As increases in public transport costs and electricity prices, coupled with alarmingly higher food prices take their toll on households and the plates of families, it is clear that food prices must fall. We need to reject that in a country that can feed everyone, but doesn’t, millions go hungry. Affordability plays a major part in this hunger as it creates barriers to accessing nutritious foods for the majority of people in the country.
The food industry, which includes the major supermarkets and big businesses that process and package foods, plays a key role in sustaining hunger by influencing food availability and pricing. This is described by Dr Tracy Ledger, author of An Empty Plate: Why we are losing the battle for our food system, why it matters, and how we can win it back, as vested interests determining “the income of farm workers, the price, the quality, and the source of food on your shelves”.
One example of how this works is the huge difference between what supermarkets charge consumers and how much they pay producers, especially for products that don’t need to be processed, like fruit, vegetables, eggs and whole chickens.
This has made many foods, particularly nutritious food, too expensive for the many people living in poverty in the country. In 2021, the supermarket price of a dozen eggs was about R35, but if purchased directly from the farmer it would cost around R17 per dozen, according to the findings of the South African Poultry Association’s Subsistence and Small Commercial Farmer Report. The Competition Commission has also expressed concern over the wide farm-to-retail spread in prices.
Price gouging, excessive and unfair price increases that are not justified by a rise in the cost of providing the goods, and the price-fixing of essential items such as bread are a few more examples. As the country prepared to go under lockdown in March 2020, businesses used it as an opportunity to cash in on the crisis by hiking the prices of essential goods — including food.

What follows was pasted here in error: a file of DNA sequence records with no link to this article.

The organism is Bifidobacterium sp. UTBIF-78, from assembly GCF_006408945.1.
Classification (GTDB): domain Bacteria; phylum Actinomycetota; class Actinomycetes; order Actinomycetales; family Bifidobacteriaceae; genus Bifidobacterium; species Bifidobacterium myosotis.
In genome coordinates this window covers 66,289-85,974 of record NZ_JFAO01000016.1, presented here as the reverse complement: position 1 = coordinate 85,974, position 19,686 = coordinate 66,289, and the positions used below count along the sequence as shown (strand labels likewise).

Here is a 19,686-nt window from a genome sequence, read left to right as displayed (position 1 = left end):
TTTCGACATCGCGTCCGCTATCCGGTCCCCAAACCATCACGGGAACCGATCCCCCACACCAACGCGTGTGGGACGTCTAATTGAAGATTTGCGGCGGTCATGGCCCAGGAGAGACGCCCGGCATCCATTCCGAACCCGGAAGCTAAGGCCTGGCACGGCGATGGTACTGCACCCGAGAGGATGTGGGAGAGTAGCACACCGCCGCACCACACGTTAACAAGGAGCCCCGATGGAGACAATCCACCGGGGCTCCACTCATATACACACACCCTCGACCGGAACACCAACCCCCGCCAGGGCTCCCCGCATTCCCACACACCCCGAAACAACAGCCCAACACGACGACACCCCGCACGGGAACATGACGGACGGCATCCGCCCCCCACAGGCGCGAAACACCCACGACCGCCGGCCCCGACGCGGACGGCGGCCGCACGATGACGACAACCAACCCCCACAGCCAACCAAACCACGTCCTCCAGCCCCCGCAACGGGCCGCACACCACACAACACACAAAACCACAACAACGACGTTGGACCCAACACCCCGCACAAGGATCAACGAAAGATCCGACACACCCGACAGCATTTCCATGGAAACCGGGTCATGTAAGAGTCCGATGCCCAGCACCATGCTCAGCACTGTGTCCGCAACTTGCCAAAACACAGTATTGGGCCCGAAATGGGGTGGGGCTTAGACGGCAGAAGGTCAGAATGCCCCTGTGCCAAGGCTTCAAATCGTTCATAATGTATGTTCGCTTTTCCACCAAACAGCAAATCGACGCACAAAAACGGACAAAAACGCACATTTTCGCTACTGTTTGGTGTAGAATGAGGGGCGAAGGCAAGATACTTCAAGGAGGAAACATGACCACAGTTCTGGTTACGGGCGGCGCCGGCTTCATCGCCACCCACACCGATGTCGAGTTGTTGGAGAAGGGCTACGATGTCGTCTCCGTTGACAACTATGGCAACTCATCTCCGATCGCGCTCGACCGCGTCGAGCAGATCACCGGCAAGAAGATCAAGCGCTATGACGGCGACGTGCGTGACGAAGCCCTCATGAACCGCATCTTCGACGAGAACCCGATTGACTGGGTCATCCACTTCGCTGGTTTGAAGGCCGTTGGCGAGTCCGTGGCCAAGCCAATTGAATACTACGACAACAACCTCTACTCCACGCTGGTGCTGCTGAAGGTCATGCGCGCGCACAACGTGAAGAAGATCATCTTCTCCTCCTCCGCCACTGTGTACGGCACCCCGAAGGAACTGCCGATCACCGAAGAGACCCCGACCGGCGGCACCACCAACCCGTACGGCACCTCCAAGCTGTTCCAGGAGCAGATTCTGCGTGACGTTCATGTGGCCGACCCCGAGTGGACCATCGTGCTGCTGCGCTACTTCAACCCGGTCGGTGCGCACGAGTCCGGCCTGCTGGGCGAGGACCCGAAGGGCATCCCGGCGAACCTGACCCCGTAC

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Food Lovers Market admitted to charging excessively for ginger and Pick n Pay entered into an agreement to cap its profit margin on garlic and ginger, following an investigation into price gouging. More recently, the Competition Commission has expressed concern about the steep increases in prices of staple foods, like sunflower oil and maize meal, which may be at risk of price gouging.
As people like Ledger and organisations like the Pietermaritzburg Economic Justice and Dignity Group have warned, South Africa’s food system is broken. Here’s what we should be demanding as the first steps to fixing it.
Firstly, the Marketing of Agricultural Products Act No 47 of 1996, which liberalised the food market, must be amended to enable the government to regulate food prices to promote food security. In its current form, it essentially leaves it to the market to regulate itself resulting in a private-sector governed food system which has had negative outcomes for consumers, smaller farmers and farm workers.
We also need to demand that supermarkets and big food businesses provide data and information about their pricing throughout the supply chain, including how much is paid to producers. This will enable regulators and others to monitor prices more effectively.
The need for this is evidenced by concerns that while the cost of buying bread from wholesalers went down for supermarkets in 2019, they kept the price the same for the consumer. Even right now, food prices continue to soar, despite the decrease in fuel prices and global food commodity prices.
Increase fines for businesses that profiteer and do more to protect consumers. The Presidency must take urgent action to reduce the high cost of living by working with relevant bodies, such as the Department of Trade and Industry, to strengthen the powers and mandate of the Competition Commission, Competition Tribunal and other public institutions that can help protect consumers.
To be sure, South Africa’s hunger and nutrition crisis is not new. Even before the Covid-19 pandemic, around 27% of children under five years old were not growing as they should due to chronic undernourishment. But it is getting worse. The current alarming increases in basic food prices, coupled with high unemployment levels, low wages, inconsistent and unaffordable electricity supply and inadequate support for unemployed people, signals that turning the tide is even more urgent.
While dignity is inherent to all human beings, it needs to be affirmed in the quality of life people lead. Ensuring that food is accessible and affordable to everyone is an essential part of doing so. DM